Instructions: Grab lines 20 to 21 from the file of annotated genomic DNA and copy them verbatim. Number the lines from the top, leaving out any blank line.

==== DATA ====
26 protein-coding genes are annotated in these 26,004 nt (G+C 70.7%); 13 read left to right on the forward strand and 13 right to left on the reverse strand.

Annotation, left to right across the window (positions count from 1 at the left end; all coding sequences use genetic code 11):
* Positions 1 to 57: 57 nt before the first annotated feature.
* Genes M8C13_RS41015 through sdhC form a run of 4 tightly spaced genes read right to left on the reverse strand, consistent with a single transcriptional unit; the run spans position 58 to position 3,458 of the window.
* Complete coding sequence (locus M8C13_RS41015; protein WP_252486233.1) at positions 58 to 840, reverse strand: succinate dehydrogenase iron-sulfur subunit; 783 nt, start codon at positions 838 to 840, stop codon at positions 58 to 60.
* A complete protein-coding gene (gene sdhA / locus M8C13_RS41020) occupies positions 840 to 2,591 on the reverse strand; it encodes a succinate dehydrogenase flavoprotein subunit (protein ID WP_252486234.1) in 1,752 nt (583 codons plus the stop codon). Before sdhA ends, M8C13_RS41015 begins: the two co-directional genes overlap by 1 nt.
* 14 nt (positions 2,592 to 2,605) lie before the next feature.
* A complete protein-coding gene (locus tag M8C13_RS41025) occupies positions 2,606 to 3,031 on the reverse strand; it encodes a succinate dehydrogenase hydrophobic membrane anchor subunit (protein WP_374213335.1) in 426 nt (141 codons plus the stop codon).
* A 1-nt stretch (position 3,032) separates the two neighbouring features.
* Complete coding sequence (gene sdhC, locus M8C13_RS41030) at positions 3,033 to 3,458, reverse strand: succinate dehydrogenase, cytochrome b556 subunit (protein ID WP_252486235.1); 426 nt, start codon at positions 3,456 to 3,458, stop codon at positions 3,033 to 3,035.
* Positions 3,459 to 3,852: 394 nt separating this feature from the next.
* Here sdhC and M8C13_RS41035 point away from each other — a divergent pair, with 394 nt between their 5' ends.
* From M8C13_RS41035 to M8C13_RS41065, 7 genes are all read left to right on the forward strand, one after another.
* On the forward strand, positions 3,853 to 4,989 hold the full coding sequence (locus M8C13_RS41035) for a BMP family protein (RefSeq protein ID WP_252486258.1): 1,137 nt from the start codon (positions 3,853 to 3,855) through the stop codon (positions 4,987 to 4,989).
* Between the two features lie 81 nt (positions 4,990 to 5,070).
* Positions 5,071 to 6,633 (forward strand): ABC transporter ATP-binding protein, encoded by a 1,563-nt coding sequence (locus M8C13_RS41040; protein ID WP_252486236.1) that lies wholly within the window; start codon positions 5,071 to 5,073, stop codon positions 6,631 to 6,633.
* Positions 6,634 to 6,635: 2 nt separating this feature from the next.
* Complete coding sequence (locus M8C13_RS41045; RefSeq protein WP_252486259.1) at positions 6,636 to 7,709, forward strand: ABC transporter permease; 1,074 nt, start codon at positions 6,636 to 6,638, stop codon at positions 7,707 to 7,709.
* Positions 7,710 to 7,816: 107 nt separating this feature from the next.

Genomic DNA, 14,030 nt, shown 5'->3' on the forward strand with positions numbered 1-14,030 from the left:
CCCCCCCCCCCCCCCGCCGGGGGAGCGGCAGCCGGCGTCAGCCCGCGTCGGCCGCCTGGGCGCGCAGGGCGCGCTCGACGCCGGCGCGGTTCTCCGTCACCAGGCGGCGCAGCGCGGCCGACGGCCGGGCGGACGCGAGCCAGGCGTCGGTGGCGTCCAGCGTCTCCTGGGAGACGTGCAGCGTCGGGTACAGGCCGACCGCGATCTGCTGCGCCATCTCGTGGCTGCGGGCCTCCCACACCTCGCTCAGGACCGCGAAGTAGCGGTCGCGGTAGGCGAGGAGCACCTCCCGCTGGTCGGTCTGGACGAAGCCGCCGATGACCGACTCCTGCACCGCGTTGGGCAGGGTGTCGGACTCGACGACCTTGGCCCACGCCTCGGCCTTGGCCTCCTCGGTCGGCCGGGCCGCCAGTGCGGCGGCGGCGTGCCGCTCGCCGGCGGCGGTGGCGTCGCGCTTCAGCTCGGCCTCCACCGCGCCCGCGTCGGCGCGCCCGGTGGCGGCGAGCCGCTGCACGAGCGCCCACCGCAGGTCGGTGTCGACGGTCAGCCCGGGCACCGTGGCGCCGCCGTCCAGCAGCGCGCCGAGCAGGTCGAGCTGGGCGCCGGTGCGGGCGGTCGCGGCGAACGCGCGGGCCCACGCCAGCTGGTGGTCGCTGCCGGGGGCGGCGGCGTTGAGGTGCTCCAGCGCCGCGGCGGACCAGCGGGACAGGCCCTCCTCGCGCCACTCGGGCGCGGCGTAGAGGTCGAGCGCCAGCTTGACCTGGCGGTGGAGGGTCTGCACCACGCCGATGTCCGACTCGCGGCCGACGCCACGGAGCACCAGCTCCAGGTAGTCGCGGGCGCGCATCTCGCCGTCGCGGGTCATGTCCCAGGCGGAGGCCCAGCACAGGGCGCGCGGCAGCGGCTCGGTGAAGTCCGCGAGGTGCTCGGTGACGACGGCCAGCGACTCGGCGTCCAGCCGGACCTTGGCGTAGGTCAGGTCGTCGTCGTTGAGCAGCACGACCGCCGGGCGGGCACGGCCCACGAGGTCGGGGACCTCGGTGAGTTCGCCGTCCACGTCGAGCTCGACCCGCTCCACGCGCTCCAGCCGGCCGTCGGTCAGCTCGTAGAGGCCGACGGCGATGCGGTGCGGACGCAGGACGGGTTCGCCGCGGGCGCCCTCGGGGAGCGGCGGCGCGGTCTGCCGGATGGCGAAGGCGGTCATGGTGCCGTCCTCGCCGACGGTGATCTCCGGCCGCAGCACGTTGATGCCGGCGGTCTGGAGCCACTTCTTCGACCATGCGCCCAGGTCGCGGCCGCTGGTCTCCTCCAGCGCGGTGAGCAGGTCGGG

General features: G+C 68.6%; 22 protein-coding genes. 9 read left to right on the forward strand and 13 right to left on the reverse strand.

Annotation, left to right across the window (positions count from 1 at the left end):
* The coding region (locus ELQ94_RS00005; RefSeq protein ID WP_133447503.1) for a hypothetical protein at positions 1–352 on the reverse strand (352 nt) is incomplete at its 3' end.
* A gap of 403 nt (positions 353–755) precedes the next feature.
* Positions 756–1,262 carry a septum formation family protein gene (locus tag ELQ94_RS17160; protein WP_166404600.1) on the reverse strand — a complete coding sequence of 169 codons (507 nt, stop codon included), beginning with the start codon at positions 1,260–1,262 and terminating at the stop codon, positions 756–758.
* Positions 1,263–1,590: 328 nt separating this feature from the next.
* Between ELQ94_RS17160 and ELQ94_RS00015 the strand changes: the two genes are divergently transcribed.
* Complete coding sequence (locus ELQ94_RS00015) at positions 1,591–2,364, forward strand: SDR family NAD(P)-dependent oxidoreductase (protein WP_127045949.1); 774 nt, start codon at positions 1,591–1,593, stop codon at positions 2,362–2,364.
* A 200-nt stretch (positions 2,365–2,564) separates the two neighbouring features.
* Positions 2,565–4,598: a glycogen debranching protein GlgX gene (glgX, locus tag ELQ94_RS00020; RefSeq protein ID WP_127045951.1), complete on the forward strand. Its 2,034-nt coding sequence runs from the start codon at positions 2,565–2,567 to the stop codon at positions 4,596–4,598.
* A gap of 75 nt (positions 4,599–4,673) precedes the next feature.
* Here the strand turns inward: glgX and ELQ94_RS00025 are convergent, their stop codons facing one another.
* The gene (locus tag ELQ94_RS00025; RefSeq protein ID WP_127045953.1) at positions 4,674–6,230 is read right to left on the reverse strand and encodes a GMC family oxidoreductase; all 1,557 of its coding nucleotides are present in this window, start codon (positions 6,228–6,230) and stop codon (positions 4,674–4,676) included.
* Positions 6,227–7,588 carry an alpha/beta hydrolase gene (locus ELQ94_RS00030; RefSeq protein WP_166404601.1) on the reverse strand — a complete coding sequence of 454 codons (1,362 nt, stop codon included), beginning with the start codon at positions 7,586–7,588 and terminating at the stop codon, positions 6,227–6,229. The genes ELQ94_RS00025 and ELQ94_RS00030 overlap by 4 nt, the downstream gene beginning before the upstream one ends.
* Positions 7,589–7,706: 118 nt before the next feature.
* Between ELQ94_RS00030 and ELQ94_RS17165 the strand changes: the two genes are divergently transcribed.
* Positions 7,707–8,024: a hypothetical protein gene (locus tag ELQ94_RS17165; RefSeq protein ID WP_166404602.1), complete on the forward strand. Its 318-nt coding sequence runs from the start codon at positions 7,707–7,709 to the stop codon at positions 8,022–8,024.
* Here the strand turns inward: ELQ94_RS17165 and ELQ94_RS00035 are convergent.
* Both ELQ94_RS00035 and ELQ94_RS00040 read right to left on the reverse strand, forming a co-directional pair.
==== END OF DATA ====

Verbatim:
Genomic DNA, 14,030 nt, shown 5'->3' on the forward strand with positions numbered 1-14,030 from the left:
CCCCCCCCCCCCCCCGCCGGGGGAGCGGCAGCCGGCGTCAGCCCGCGTCGGCCGCCTGGGCGCGCAGGGCGCGCTCGACGCCGGCGCGGTTCTCCGTCACCAGGCGGCGCAGCGCGGCCGACGGCCGGGCGGACGCGAGCCAGGCGTCGGTGGCGTCCAGCGTCTCCTGGGAGACGTGCAGCGTCGGGTACAGGCCGACCGCGATCTGCTGCGCCATCTCGTGGCTGCGGGCCTCCCACACCTCGCTCAGGACCGCGAAGTAGCGGTCGCGGTAGGCGAGGAGCACCTCCCGCTGGTCGGTCTGGACGAAGCCGCCGATGACCGACTCCTGCACCGCGTTGGGCAGGGTGTCGGACTCGACGACCTTGGCCCACGCCTCGGCCTTGGCCTCCTCGGTCGGCCGGGCCGCCAGTGCGGCGGCGGCGTGCCGCTCGCCGGCGGCGGTGGCGTCGCGCTTCAGCTCGGCCTCCACCGCGCCCGCGTCGGCGCGCCCGGTGGCGGCGAGCCGCTGCACGAGCGCCCACCGCAGGTCGGTGTCGACGGTCAGCCCGGGCACCGTGGCGCCGCCGTCCAGCAGCGCGCCGAGCAGGTCGAGCTGGGCGCCGGTGCGGGCGGTCGCGGCGAACGCGCGGGCCCACGCCAGCTGGTGGTCGCTGCCGGGGGCGGCGGCGTTGAGGTGCTCCAGCGCCGCGGCGGACCAGCGGGACAGGCCCTCCTCGCGCCACTCGGGCGCGGCGTAGAGGTCGAGCGCCAGCTTGACCTGGCGGTGGAGGGTCTGCACCACGCCGATGTCCGACTCGCGGCCGACGCCACGGAGCACCAGCTCCAGGTAGTCGCGGGCGCGCATCTCGCCGTCGCGGGTCATGTCCCAGGCGGAGGCCCAGCACAGGGCGCGCGGCAGCGGCTCGGTGAAGTCCGCGAGGTGCTCGGTGACGACGGCCAGCGACTCGGCGTCCAGCCGGACCTTGGCGTAGGTCAGGTCGTCGTCGTTGAGCAGCACGACCGCCGGGCGGGCACGGCCCACGAGGTCGGGGACCTCGGTGAGTTCGCCGTCCACGTCGAGCTCGACCCGCTCCACGCGCTCCAGCCGGCCGTCGGTCAGCTCGTAGAGGCCGACGGCGATGCGGTGCGGACGCAGGACGGGTTCGCCGCGGGCGCCCTCGGGGAGCGGCGGCGCGGTCTGCCGGATGGCGAAGGCGGTCATGGTGCCGTCCTCGCCGACGGTGATCTCCGGCCGCAGCACGTTGATGCCGGCGGTCTGGAGCCACTTCTTCGACCATGCGCCCAGGTCGCGGCCGCTGGTCTCCTCCAGCGCGGTGAGCAGGTCGGG